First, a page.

Evacuation Preparedness

Private American citizens should always be aware of changing circumstances and make a personal decision to depart voluntarily if they feel uncomfortable with the situation.  In the event of an evacuation, the USG first uses commercial transport for official personnel and recommends private American citizens do the same.  There are many benefits of leaving while commercial options are still available:

  • U.S. Government evacuations are not free and at times may cost more than commercial air
    • By law, an American citizen receiving evacuation assistance is required to sign a promissory note agreeing to reimburse the USG for some of the evacuation costs.   More information can be found on the form itself, available at:  https://eforms.state.gov/Forms/ds5528.PDF
  • Round-trip tickets can be purchased
  • Non-U.S. citizens with documentation can travel with them (in-laws, nannies, etc.)
  • Greater luggage allowance
  • Pets can travel on a limited basis

If commercial options are unavailable, the USG will attempt to charter transport, and will provide information to the American community via CLV messages and our public websites – travel.state.gov.  When charter transport is not available, the State Department can request the assistance of the Department of Defense.

In the event of civil disturbance or other sudden developments, citizens should not rush to U.S. government installations for refuge.  U.S. government buildings may be targets themselves and do not have the ability or capacity to harbor large numbers of persons.  During most emergencies, the best initial action is to “stand fast” at home or in another safe location and monitor media, CLV notices, and post’s website for news and instructions.

Potential evacuees should make their relatives aware of their status and should tell their relatives and friends not to call post or the consular section for updates on the local situation or plans for evacuation.  All calls should be directed to the CA/OCS Call Center (1-888-407-4747 or 202-501-4444).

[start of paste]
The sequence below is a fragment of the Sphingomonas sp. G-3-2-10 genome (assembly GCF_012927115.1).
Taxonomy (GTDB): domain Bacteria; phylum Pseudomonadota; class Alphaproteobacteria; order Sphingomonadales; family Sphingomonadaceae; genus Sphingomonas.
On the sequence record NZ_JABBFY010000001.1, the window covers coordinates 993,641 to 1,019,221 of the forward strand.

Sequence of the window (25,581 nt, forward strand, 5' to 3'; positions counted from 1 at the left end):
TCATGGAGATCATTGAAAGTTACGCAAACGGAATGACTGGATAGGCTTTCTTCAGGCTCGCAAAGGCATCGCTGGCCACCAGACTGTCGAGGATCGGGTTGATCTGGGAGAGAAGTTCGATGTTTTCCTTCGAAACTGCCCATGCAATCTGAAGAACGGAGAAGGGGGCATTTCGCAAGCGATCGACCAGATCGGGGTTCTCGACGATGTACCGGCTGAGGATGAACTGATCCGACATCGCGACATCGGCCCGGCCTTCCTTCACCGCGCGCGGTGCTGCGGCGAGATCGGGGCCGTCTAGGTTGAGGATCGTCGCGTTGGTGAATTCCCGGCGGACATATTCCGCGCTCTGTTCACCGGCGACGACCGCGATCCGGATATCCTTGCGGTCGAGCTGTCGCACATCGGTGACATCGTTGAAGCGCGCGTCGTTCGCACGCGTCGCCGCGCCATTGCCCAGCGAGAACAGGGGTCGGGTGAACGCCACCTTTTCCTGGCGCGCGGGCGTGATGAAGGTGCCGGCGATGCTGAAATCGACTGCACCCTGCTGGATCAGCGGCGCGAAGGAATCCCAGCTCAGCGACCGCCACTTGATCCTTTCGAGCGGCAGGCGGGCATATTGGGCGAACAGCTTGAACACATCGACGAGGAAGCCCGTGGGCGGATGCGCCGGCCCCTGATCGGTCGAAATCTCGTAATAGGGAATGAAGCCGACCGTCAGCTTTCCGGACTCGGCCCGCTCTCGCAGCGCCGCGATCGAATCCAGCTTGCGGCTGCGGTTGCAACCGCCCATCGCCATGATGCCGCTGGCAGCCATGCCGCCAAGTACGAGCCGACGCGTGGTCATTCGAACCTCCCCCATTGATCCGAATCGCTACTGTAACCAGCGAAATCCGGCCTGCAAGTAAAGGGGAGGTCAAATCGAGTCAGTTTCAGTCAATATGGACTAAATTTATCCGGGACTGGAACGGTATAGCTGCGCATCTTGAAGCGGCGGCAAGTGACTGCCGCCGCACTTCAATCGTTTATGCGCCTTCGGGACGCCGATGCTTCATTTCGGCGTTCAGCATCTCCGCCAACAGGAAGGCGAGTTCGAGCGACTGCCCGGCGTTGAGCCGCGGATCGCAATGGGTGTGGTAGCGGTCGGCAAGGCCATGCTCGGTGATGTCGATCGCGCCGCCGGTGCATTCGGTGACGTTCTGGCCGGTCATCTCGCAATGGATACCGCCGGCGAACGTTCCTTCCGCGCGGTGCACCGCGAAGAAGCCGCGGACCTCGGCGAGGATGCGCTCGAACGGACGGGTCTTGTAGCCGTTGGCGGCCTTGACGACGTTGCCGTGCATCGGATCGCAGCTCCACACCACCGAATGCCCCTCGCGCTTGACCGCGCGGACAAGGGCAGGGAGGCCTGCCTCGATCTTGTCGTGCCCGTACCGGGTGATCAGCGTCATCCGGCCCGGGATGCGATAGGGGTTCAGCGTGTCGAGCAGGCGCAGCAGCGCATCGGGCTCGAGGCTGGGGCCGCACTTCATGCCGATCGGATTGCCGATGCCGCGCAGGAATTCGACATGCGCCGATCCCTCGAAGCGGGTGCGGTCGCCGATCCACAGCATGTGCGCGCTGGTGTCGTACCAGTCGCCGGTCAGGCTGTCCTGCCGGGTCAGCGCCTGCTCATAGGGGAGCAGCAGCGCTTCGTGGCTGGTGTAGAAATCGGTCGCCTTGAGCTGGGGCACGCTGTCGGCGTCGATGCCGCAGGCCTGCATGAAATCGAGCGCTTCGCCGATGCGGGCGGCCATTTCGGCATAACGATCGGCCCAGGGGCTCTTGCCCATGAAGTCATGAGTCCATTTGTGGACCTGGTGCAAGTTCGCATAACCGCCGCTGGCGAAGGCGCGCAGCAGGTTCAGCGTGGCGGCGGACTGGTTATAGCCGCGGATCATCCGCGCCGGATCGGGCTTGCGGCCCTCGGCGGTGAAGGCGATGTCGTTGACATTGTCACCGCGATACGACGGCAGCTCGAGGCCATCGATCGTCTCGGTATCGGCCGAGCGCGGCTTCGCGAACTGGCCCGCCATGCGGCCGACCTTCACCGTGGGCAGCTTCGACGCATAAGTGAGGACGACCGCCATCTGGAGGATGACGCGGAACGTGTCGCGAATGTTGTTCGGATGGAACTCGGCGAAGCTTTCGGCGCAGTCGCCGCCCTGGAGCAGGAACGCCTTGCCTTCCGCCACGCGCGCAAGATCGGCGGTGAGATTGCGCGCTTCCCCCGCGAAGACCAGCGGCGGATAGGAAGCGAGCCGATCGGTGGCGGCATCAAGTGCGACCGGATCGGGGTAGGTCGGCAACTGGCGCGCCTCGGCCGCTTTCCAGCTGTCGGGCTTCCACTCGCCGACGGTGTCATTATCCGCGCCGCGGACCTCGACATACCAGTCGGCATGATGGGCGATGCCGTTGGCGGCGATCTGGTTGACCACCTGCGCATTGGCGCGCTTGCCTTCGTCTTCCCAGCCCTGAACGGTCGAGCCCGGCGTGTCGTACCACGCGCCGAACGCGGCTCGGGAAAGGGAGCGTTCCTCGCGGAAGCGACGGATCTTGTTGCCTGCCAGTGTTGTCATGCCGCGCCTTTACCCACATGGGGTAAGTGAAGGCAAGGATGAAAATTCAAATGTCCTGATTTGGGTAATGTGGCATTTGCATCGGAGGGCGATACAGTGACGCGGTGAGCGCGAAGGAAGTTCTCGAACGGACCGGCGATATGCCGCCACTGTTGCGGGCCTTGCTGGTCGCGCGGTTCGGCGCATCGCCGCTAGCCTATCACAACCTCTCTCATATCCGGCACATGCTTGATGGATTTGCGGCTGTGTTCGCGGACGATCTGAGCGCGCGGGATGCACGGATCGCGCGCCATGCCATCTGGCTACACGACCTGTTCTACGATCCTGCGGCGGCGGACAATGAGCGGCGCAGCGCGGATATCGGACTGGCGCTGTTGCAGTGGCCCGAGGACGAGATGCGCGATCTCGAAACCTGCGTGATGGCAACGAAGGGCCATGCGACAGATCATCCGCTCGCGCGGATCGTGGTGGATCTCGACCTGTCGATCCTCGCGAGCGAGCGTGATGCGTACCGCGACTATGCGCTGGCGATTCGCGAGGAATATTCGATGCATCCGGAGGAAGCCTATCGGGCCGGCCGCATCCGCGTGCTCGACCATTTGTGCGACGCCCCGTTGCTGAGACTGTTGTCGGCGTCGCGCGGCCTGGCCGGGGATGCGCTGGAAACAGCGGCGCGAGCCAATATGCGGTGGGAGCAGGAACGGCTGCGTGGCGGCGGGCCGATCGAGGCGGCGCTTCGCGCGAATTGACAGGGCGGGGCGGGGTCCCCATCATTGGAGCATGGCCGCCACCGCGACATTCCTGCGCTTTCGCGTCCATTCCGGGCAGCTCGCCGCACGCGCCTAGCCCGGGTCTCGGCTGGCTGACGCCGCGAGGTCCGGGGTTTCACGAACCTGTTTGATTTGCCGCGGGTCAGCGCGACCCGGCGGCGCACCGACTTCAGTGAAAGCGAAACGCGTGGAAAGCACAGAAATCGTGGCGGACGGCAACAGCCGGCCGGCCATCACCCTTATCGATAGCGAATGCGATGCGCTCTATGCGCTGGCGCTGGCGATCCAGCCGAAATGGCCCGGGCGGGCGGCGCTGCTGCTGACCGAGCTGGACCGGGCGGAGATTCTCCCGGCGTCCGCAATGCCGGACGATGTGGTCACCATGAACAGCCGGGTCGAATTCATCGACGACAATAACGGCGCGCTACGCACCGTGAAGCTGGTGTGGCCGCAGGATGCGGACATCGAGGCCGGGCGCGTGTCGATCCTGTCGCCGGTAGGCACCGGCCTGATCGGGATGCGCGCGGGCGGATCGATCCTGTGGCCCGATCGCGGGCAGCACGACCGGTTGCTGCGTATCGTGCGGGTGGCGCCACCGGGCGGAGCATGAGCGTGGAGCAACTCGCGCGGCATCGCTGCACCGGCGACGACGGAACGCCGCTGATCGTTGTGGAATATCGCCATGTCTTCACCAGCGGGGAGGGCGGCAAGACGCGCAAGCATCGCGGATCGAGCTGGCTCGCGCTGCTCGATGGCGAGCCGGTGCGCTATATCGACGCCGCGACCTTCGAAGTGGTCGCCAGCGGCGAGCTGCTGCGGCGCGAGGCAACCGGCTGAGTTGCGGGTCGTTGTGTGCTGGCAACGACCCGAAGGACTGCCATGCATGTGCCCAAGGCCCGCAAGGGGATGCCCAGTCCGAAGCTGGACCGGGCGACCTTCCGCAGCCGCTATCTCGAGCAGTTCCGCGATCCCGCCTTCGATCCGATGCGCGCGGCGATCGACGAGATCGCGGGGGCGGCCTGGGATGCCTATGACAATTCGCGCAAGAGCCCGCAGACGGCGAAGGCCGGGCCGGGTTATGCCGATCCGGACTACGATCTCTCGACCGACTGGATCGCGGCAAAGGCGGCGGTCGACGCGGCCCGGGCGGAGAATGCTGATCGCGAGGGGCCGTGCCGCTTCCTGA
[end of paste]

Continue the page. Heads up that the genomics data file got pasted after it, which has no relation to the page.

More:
WHO IS ELIGIBLE FOR EVACUATION ASSISTANCE?

U.S. Citizens
Bring your passport, U.S. birth certificate, naturalization certificate, or any other primary evidence of your U.S. citizenship.  A driver’s license, Social Security card, library card, or U.S. credit card is not proof of U.S. citizenship or permanent residency; however, those items might be helpful as proof of identity.

(Advise parents or guardians of minor U.S. citizens of requirements for non-immigrant visa eligibility and issuance for escorts.  Only one escort will be allowed, even in families of multiple children.)

WHO ELSE MAY BE ELIGIBLE FOR EVACUATION ASSISTANCE?

Foreign Spouse or Child of a U.S. Citizen

As the foreign spouse of a U.S. citizen, bring your foreign passport and an original marriage certificate.  As the foreign child of a U.S. citizen, bring a birth certificate that clearly indicates your parent’s U.S. citizenship. All dependents must have passports with visas valid for entry into the U.S. or the safe haven location.  Other supporting information about your relationship to a U.S. citizen spouse or parent would be extremely useful.

U.S. Legal Permanent Resident
…also known as an “LPR” or “green card” holder.  Bring your green card plus your foreign passport.  If you do not have your card yet, bring your foreign passport showing your U.S. admittance stamp as a permanent resident.  An LPR’s family members who have not yet obtained green cards are not eligible for evacuation assistance.

Others
Holders of I-688 temporary resident cards, I-688-A and I-688-B employment authorization cards, border crossing cards, or nonimmigrant visas are not eligible for evacuation assistance solely based on those documents.

Servants
Household servants and nannies are not considered immediate family members and are not eligible for U.S. Government-sponsored evacuation.

Pets
Pets cannot be accommodated on a U.S. Government charter or U.S. military evacuation flight.  We suggest that you make private arrangements for care or transportation of your pets as early as possible.  Working animals, such as guide dogs, are not considered pets and will accommodated if possible.

Evacuation Preparation

(1)        Without hoarding, try to keep on hand a reasonable supply (7-10 days) of food, water, and fuel.  If you have a personal automobile, be sure it is ready for immediate use: fill the gas tank and check the oil, water, tires and battery.

(2)        Keep your passport, required visas (including exit visas) and embassy registration current.

(3)        Collect all important papers and documents, such as passports; birth, marriage, divorce, and naturalization certificates; inoculation cards; insurance policies; bank books; as well as U.S. and local currency.

(4)        Make or update a complete inventory of your household effects in duplicate.

(5)        Prepare for each family member one suitcase (66 lbs. or less) to contain, as applicable: warm clothing regardless of season, eyeglasses, babies’/children’s supplies, and special medicines.

(6)        Listen to the local media and Voice of America (VOA), U.S. Armed Forces Radio, or the British Broadcasting Company (BBC) closely for announcements from the local government or this office.

(7)        Make arrangements for care of pets.  The U.S. Government will not transport pets.

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